Everything you need to know about Individual Savings Account (ISA)

Individual savings accounts also known as ISAs works pretty much in the same way as any other savings accounts. Unlike a standard savings account with ISA, you don’t pay tax on interest earned. They’re arguably more efficient and rewarding investment compared to other saving accounts.

Interest rates can be fixed or variable therefore, can change over a period time. When compared to other types of savings accounts, ISAs typically have higher interest rates (though they are not as high as regular savings).

Types of ISAs

Did you know that an ISA is not limited to having stocks and shares? There are two different types of ISAs which are Cash, Stock and Shares. Furthermore, there is a limit on the amount of money you can deposit in your ISA each year, the current limit is set at £20,000 for the 2019-2020 tax year. You can put money into one of each kind of ISA each tax year. To help you decide whether this form of investment is for you, we’ve listed the advantages and disadvantages:

Advantages

• Any interest you earn is tax-free.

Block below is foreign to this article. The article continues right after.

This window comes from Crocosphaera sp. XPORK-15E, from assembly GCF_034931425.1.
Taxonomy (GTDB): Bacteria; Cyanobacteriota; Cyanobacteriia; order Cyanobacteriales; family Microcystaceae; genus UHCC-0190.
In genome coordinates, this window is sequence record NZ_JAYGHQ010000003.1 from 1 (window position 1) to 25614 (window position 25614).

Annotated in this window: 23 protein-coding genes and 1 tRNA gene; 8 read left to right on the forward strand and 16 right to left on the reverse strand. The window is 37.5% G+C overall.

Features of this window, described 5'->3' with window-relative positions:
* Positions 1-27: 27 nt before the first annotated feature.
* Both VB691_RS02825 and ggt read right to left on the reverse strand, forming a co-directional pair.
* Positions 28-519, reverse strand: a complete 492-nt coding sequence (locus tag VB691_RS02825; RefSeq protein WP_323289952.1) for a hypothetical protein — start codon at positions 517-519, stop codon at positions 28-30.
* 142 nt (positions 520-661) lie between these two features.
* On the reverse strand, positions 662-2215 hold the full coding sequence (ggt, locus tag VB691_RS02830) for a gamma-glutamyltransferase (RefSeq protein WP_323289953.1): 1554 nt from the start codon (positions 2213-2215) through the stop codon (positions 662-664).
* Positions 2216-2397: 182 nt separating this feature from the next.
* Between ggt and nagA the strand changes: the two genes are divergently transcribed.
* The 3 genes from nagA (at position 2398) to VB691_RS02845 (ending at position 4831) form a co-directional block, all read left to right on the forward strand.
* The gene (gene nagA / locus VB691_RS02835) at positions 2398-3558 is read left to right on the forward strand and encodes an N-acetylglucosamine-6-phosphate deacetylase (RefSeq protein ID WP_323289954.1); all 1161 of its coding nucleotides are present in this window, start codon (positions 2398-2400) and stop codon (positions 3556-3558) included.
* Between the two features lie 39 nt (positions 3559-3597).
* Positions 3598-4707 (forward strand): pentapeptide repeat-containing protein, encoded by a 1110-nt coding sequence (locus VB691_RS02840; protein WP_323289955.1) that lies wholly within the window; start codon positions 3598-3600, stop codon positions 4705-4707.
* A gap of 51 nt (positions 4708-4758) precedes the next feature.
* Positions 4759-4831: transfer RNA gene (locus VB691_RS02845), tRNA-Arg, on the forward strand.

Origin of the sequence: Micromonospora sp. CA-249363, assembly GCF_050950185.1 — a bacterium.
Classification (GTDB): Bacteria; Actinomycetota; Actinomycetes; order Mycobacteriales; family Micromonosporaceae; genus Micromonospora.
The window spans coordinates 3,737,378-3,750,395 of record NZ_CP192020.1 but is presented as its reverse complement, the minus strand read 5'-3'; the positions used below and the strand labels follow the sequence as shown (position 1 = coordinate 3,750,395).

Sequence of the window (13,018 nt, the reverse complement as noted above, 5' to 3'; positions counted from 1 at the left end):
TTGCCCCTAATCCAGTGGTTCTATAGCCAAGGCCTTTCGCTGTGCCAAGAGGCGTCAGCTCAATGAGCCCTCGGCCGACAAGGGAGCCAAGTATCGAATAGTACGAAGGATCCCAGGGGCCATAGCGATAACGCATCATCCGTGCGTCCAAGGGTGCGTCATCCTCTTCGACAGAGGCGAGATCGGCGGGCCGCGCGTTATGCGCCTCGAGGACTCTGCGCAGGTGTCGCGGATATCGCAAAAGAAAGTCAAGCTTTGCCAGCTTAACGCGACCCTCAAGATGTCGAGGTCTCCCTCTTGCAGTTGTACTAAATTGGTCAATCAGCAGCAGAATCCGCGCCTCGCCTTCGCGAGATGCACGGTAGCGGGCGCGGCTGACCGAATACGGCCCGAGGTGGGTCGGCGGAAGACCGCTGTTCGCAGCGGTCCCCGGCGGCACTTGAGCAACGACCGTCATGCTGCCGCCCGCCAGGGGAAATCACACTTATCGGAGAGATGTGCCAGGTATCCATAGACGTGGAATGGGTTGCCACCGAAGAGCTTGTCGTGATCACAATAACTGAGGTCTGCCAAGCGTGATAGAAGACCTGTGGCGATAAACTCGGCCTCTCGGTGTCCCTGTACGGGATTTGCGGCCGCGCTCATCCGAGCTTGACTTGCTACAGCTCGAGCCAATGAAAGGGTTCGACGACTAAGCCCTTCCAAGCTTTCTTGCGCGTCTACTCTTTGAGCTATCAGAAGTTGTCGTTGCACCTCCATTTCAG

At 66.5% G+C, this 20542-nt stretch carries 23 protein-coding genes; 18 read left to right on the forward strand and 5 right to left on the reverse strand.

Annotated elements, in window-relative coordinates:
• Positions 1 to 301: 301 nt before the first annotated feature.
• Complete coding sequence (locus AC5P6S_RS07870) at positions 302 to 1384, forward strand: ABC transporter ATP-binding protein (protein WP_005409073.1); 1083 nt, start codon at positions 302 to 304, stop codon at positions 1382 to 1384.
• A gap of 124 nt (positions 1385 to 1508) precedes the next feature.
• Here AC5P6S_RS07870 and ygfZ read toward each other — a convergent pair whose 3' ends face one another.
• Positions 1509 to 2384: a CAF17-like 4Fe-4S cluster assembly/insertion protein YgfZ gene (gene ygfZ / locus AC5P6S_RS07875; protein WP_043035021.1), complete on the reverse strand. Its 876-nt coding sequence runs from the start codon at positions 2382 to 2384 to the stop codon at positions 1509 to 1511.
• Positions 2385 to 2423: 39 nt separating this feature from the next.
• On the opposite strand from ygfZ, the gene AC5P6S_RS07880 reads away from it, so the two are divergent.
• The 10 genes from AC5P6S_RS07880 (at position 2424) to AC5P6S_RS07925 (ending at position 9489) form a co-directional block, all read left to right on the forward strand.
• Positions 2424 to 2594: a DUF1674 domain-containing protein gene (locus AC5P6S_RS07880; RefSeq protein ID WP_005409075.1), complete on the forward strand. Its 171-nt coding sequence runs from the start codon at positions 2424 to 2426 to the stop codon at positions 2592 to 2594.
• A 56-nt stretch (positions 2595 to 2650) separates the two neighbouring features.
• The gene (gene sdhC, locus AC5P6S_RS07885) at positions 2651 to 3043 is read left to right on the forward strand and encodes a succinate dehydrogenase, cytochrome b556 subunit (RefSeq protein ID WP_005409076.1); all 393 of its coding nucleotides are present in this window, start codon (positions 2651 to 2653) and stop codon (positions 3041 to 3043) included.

• If you choose an easy access ISA you can still have instant access to your cash.
• You can make regular monthly payments or deposit a lump sum depending on your circumstances giving you greater flexibility on how much you can save each month.
• You have three different types of ISAs to choose from: cash, stocks and shares, or a combination of both.

Disadvantages

• There is set limit, you can only deposit a maximum of 20,0000 in the current tax year.
• High interest is only available if you choose an account with fixed term.

Why Choose an ISA?

Unlike other accounts, any interest you earn is tax-free. It also gives you flexibility as it allows you to make regular monthly payments or deposit a lump sum, depending on your circumstances giving you control on how much you can save each month. To get the best interest rates you will have to choose an ISA with fixed term interest. This means that you have tie up your money for a specific period and you won’t be able to make withdrawals for that period. Therefore, ISAs works better for people who have long-term savings goals e.g. savings money for retirement.

Should you Invest in a Stocks & Shares ISA?

As with any form of investment, the value of your money can decrease as well as increase when you invest in a Stocks and Shares ISA.

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